Report: Web app hacks can invade air traffic control systems
The report, written by Rebecca Leng, assistant inspector general for financial and information technology audits at the U.S. Department of Transportation, said the FAA is experiencing the same problem many critical infrastructure providers have when they try to interconnect their networks -- in this case, the FAA's administrative and ATC networks.
"While use of commercial IP products, such as web applications, has enabled [the] FAA to efficiently collect and disseminate information to facilitate ATC services, it inevitably poses a higher security risk to ATC systems than when they were developed primarily with proprietary software," Leng wrote. "Now, attackers can take advantage of software vulnerabilities in commercial IP products to exploit ATC systems, which is especially worrisome at a time when the nation is facing increased threats from sophisticated nation-state-sponsored cyberattacks."
In one 2006 case, the report said, a virus spread from the agency's administrative networks, forcing the shutdown of some of its ATC systems in Alaska. And during its tests, Leng said the investigators gained access to an ATC system that controlled power supplies at six centers.
The FAA, though, disagreed with the report's claim that ATC systems had been compromised, and that someone could jump to the ATC network via the administrative network.
"They're completely separate networks," FAA spokesman Paul Takemoto told SCMagazineUS.com. "You cannot access one from another. The network that the investigators got into did not involve the actual control of air traffic."
Basing its conclusions on tests of 70 web applications, the report identified 763 "high-risk" vulnerabilities. It said some of these flaws could be exploited to gain unauthorized access to data stored in web-based repositories. Meanwhile, FAA users, which include employees, contractors and partners, could leverage these same bugs to gain access to ATC systems, while attackers could leverage the vulnerabilities to install malware on user machines.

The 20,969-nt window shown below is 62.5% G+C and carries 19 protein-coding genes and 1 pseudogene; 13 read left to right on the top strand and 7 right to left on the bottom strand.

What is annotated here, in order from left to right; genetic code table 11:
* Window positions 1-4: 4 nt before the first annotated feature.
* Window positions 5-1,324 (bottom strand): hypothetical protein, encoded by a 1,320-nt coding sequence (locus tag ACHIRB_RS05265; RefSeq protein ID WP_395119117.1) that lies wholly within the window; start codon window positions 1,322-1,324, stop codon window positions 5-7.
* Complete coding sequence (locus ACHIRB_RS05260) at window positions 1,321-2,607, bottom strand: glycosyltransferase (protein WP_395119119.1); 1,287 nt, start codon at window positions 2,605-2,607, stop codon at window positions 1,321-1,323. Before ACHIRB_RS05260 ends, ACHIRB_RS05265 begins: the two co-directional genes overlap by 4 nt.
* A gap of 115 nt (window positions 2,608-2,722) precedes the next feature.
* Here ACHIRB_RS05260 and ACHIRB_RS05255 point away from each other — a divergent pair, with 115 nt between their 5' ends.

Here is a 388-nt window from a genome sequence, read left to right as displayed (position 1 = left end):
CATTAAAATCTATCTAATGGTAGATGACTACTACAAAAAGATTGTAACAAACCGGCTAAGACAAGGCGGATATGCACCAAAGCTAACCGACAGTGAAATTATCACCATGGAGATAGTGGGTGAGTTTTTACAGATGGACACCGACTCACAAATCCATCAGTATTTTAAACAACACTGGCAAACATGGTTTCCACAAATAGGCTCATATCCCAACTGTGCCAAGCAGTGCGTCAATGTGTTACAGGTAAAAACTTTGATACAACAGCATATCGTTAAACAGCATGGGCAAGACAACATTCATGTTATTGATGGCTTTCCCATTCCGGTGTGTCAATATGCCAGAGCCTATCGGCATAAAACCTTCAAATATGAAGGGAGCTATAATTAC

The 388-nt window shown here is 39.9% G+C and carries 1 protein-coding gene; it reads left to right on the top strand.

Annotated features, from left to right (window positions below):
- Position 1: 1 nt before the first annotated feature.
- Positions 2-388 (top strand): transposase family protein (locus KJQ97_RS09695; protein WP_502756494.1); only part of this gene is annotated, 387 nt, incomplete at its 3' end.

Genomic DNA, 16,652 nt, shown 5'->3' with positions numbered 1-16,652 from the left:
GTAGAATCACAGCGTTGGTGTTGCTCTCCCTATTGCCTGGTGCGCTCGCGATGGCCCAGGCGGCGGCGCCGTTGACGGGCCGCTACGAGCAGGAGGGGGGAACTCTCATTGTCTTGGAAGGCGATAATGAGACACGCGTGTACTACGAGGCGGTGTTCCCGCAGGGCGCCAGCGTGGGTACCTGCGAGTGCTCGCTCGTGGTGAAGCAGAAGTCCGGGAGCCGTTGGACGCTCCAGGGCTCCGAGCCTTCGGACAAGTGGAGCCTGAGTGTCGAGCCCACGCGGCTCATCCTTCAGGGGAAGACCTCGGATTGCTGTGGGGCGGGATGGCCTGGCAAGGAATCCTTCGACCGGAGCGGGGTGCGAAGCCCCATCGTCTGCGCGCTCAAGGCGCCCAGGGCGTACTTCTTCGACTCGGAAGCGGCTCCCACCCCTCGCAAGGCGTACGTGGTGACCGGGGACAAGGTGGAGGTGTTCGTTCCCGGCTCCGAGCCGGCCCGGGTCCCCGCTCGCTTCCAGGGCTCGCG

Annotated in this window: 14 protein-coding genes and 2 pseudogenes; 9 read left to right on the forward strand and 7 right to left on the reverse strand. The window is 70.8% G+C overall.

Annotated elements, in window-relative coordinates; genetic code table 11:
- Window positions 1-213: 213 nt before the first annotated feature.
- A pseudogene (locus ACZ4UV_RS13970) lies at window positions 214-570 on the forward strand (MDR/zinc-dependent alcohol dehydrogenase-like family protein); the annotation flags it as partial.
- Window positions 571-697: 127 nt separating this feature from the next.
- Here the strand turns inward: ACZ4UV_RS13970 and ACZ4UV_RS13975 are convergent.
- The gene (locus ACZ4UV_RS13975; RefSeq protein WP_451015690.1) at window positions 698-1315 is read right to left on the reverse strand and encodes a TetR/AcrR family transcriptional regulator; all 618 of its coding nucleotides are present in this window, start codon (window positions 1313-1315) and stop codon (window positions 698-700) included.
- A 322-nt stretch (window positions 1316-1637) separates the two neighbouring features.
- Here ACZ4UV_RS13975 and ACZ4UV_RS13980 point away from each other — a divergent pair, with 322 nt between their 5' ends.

In addition, the report found that of the hundreds of operation centers where ATC systems are located, just 11 have deployed intrusion detection system sensors.
Ryan Barnett, director of application security research at Breach Security, said web applications are one of today's most common attack vectors.
"It doesn't really matter what the vertical market is," he told SCMagazineUS.com on Thursday. "Most people with web apps are sharing the same underlying problems. Everyone's got these issues."
Barnett blamed the FAA's apparent security lapse on a lack of coverage and visibility and poor configuration. He told SCMagazineUS.com that the agency should have installed intrusion prevention systems at all of its ATC locations and that its web applications should alert administrators "when they see known bad traffic."
Despite disputing reports that its ATC systems actually were breached, the FAA said it agreed with the report's recommendations to properly configure web applications, identify vulnerabilities and install patches in a timely manner.
"We have an entire office that is dedicated to monitoring our cybersecurity," Takemoto said. In reference to conventional penetration testing, he said: "They're constantly looking for ways to access our system in ways it shouldn't be."
The report comes roughly three months after the FAA notified employees that a server was illegally accessed to retrieve the personal information on more than 45,000 agency employees and retirees.